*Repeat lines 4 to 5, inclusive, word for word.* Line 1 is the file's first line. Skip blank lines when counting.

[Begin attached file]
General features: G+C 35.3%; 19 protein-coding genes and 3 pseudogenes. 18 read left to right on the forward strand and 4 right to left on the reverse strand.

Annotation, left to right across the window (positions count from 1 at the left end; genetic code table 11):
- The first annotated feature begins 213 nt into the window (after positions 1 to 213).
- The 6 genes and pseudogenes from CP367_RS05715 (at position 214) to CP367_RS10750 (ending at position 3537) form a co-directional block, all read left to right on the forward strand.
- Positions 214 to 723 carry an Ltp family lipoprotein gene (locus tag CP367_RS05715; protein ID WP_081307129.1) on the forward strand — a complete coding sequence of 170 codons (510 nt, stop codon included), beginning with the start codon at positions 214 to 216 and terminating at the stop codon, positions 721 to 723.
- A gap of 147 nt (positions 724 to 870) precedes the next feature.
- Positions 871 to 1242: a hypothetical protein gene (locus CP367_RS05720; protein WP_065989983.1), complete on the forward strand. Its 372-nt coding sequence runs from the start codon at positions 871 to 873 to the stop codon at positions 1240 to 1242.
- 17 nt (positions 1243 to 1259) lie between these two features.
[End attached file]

- The 6 genes and pseudogenes from CP367_RS05715 (at position 214) to CP367_RS10750 (ending at position 3537) form a co-directional block, all read left to right on the forward strand.
- Positions 214 to 723 carry an Ltp family lipoprotein gene (locus tag CP367_RS05715; protein ID WP_081307129.1) on the forward strand — a complete coding sequence of 170 codons (510 nt, stop codon included), beginning with the start codon at positions 214 to 216 and terminating at the stop codon, positions 721 to 723.